Where your horse lives is a highly personal decision, if you are lucky you can keep them at home. Unfortunately few of us are in the position to keep a horse in our apartment, so we have to find a place to put them.
Here are some general areas to consider when looking for a horse stable.
Your overall impression of the establishment is a good place to start. A stable will never be clean but it can be tidy.
Stalls should be (reasonably) clean, horses should look well-fed, equipment should have a designated place and the grounds should be relatively free of obstacles.
There should be someone on or adjacent to the property for most of the day and access to a public telephone.
This is where your animal will spend a large percentage of time so it is the most important area to inspect.
Obviously bigger is better, but expect around 12×12 which is a fairly standard size for most animals. Anything smaller should be avoided unless you own ponies.
Look for exposed nails, adequate water supply, chest height feeding trough, level floor, adequate ventilation and cranky neighbors.
Outside space will be important to your animal, it should be well-fenced and clear of debris and clutter.
Find out if your horse will have an adjoined run or if they will be turned out in a pasture – if so will there be other horses involved? And how often will your animal get outside?
Outside paddocks should have a constant water supply, shelter from the elements, some even ground and shouldn’t be overgrazed.
Be sure to check out the feed room, it should be covered and dry, well-lit and things should be labeled.
Horses need a consistent daily feeding schedule for proper digestion and health. Ideally they receive several meals during the day. How often will your animal be fed and what?
This is an important area to be firm about. Check other animals at the location to ensure they all look round, content and well-fed.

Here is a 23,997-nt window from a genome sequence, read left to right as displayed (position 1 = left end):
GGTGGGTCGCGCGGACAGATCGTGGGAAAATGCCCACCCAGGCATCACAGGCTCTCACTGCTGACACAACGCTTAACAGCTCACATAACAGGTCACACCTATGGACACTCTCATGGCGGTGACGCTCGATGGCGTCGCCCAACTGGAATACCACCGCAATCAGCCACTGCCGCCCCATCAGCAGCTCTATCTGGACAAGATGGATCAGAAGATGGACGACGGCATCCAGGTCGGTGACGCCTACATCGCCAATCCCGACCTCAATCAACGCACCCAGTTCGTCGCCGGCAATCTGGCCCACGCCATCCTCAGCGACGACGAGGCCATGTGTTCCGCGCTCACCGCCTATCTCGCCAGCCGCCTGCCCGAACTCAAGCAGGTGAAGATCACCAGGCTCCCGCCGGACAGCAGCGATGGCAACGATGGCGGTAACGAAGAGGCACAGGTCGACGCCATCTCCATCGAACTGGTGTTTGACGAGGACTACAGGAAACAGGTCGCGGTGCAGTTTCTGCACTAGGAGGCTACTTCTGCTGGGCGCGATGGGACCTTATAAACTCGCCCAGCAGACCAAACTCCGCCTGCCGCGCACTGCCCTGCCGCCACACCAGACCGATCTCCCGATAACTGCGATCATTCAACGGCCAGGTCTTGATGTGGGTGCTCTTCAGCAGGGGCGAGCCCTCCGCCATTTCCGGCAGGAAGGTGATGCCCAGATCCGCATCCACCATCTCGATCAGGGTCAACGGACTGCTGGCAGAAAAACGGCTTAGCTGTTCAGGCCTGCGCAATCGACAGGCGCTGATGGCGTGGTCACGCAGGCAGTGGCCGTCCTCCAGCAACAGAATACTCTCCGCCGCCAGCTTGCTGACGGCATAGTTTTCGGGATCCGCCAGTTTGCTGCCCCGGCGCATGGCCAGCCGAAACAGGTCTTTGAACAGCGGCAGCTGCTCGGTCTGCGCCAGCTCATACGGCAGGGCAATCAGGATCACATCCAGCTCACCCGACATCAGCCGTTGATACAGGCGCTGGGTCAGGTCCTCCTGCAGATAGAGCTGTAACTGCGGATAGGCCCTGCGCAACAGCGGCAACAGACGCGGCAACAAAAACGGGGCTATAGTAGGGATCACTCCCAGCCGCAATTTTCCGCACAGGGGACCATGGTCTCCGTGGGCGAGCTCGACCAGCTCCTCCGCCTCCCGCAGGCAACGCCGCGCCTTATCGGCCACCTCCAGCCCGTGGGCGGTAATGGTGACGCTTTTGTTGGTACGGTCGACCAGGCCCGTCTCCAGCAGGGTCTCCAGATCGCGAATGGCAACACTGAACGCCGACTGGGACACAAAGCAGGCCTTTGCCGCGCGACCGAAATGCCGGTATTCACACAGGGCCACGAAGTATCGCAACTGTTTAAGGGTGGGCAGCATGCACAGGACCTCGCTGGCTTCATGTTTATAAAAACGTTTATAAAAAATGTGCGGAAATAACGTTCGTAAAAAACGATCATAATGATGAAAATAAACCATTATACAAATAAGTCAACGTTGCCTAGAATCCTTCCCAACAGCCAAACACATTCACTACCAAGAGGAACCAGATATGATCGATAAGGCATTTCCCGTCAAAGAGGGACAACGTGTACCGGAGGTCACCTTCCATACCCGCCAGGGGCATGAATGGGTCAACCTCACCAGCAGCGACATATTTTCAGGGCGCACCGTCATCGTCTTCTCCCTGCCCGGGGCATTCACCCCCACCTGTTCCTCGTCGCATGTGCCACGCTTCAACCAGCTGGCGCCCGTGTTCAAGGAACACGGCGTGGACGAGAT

Regardless of your local weather conditions, all horses need a constant supply of fresh, clean water.
Water supplies should be in good working order & free of mold and dirt. In cold climates water buckets should have heaters and in warm climates buckets should be located in the shade.
Ultimately this is the one factor your horse can’t survive without, so ensuring they are properly watered is of the utmost importance.
Horses need to be outside to stretch their legs daily and it is your responsibility to make that happen.
Some facilities offer outdoor pens for lone turn-outs and others provide fenced paddocks for outdoor time. Be sure you know how much time you animal will have outside and if they will have company.
Often boarders will pay the stable trainer to work with their animal. This should go hand in hand with riding lessons and regular riding.
Learn about the staff situation and who is in charge should there be an emergency on the premises.
There should be clear, posted emergency instructions, phone numbers & vet information. What is their policy for calling the vet if they can’t reach you? Is there anyone with medical training on staff?
Ask questions about potential accidents & emergencies. Learn if they have evacuation plans and that the staff understands the signs of colic.
Access to Your Animal
Be sure you are clear about stable business hours and how they may affect access to your animal.
Can you visit after hours or will there be locked doors/ gates in your way. On the flip side, who will have access to your animal when you aren’t there? Who will be in charge of feeding and watering?
Discuss with the staff your expected schedule and whether or not (and how often) you want others to have access to your animal.
Lets face it, the list could go on forever. Like picking your own home, choosing a stable is a long and arduous process.
Obviously the stable you choose will depend upon the needs of your animal. However, essential factors vary based on you in many ways too. Your choice should also be based on your riding discipline, availability and level of skill.